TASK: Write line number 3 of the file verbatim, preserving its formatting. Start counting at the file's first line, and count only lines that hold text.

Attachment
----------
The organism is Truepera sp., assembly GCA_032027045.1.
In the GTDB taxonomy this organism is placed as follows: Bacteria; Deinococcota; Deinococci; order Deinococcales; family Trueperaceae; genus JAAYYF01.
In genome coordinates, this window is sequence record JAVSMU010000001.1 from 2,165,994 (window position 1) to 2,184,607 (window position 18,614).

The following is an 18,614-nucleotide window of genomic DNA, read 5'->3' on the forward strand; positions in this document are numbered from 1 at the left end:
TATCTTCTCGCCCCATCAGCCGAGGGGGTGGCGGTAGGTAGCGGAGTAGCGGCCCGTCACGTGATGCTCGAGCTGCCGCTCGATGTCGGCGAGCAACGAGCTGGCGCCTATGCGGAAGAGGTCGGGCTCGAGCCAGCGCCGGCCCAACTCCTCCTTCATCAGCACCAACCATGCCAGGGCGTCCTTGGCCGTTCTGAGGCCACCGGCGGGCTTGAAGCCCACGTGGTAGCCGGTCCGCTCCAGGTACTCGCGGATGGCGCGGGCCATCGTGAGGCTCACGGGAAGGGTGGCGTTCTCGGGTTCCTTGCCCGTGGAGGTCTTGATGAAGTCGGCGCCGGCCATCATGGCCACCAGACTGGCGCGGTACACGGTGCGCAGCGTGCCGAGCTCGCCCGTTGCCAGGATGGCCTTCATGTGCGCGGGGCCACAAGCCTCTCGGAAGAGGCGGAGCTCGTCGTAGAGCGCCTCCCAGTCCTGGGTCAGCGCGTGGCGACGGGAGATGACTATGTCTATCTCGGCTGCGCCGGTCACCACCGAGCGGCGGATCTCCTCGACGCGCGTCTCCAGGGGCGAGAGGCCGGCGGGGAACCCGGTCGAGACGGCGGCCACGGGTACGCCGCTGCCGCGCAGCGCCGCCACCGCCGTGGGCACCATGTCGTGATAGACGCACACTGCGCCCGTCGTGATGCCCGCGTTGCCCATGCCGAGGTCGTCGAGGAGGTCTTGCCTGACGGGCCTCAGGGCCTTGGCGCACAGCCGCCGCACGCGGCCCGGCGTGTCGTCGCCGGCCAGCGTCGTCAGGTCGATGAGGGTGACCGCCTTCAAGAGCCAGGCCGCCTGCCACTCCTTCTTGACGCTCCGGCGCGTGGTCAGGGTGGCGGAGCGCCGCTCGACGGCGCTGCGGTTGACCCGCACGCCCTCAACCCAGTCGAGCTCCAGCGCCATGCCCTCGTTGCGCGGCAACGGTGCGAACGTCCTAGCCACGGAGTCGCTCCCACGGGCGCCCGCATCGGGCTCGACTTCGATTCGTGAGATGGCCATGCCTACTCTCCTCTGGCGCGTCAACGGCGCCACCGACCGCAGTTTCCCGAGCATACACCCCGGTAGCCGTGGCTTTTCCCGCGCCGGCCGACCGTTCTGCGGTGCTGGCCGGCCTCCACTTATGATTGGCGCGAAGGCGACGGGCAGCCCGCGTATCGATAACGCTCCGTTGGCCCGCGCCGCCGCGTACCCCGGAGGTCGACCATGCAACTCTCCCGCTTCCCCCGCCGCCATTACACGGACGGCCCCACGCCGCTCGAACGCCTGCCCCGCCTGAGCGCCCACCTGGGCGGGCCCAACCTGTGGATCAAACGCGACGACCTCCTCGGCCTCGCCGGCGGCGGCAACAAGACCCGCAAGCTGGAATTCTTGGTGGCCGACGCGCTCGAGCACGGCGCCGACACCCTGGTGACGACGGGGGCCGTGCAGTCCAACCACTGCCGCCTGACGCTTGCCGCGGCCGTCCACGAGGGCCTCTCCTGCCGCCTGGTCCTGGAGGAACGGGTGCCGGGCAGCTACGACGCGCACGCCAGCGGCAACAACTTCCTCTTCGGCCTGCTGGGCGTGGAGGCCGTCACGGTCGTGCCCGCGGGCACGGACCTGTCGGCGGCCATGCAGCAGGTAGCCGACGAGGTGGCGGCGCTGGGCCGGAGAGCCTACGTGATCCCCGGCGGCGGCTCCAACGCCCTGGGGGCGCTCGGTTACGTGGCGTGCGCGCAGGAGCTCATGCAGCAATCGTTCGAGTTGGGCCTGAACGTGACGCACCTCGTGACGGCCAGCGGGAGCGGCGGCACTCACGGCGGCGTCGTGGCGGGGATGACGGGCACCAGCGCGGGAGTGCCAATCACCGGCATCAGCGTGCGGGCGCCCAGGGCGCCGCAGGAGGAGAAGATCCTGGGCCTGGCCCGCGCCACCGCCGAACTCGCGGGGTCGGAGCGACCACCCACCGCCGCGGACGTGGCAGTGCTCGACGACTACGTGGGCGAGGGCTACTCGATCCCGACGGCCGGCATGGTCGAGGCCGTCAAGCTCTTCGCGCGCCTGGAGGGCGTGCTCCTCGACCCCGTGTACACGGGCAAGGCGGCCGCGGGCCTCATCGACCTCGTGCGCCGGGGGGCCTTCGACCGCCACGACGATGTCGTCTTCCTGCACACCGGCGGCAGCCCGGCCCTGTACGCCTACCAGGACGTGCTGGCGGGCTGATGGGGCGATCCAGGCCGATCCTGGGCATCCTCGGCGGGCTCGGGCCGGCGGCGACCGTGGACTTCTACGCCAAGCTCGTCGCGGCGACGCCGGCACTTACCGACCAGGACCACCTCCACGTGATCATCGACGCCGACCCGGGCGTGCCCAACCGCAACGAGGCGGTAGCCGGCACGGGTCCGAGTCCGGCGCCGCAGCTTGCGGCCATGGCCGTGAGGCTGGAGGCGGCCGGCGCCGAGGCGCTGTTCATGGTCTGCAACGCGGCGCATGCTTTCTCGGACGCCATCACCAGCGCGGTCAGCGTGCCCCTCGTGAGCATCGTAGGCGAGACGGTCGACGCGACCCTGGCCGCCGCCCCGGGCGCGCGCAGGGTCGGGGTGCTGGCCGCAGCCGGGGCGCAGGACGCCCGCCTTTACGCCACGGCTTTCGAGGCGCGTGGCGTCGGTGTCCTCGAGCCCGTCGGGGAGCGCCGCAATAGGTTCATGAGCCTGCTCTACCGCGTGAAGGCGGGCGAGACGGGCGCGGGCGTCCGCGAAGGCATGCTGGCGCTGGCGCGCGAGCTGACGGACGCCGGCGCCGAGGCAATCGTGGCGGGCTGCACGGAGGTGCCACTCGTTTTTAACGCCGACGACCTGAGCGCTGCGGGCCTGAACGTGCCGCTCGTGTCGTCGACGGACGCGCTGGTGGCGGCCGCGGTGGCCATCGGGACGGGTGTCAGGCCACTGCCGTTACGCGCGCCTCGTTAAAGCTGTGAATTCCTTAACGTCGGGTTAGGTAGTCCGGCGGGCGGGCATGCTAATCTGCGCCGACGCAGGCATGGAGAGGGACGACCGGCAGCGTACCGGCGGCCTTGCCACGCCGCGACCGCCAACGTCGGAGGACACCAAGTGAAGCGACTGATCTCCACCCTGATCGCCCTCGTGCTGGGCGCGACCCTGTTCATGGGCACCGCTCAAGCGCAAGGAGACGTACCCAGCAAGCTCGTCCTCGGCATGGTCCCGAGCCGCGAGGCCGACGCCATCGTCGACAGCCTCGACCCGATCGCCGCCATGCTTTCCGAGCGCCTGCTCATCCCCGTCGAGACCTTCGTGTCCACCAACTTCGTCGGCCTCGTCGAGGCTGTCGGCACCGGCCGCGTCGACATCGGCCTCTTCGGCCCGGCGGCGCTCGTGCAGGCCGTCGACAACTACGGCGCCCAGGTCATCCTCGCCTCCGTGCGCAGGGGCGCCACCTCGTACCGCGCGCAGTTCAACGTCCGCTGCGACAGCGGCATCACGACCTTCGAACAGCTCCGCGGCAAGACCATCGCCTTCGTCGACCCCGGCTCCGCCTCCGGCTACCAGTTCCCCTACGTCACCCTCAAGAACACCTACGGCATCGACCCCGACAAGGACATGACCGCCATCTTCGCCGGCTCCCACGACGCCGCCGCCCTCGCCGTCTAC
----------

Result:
In genome coordinates, this window is sequence record JAVSMU010000001.1 from 2,165,994 (window position 1) to 2,184,607 (window position 18,614).